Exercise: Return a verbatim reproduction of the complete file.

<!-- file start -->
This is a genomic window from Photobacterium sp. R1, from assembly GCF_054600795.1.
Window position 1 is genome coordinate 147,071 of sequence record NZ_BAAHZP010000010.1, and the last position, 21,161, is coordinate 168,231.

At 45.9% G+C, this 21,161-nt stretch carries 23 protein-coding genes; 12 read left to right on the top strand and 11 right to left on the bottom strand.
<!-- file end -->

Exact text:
This is a genomic window from Photobacterium sp. R1, from assembly GCF_054600795.1.
Window position 1 is genome coordinate 147,071 of sequence record NZ_BAAHZP010000010.1, and the last position, 21,161, is coordinate 168,231.

At 45.9% G+C, this 21,161-nt stretch carries 23 protein-coding genes; 12 read left to right on the top strand and 11 right to left on the bottom strand.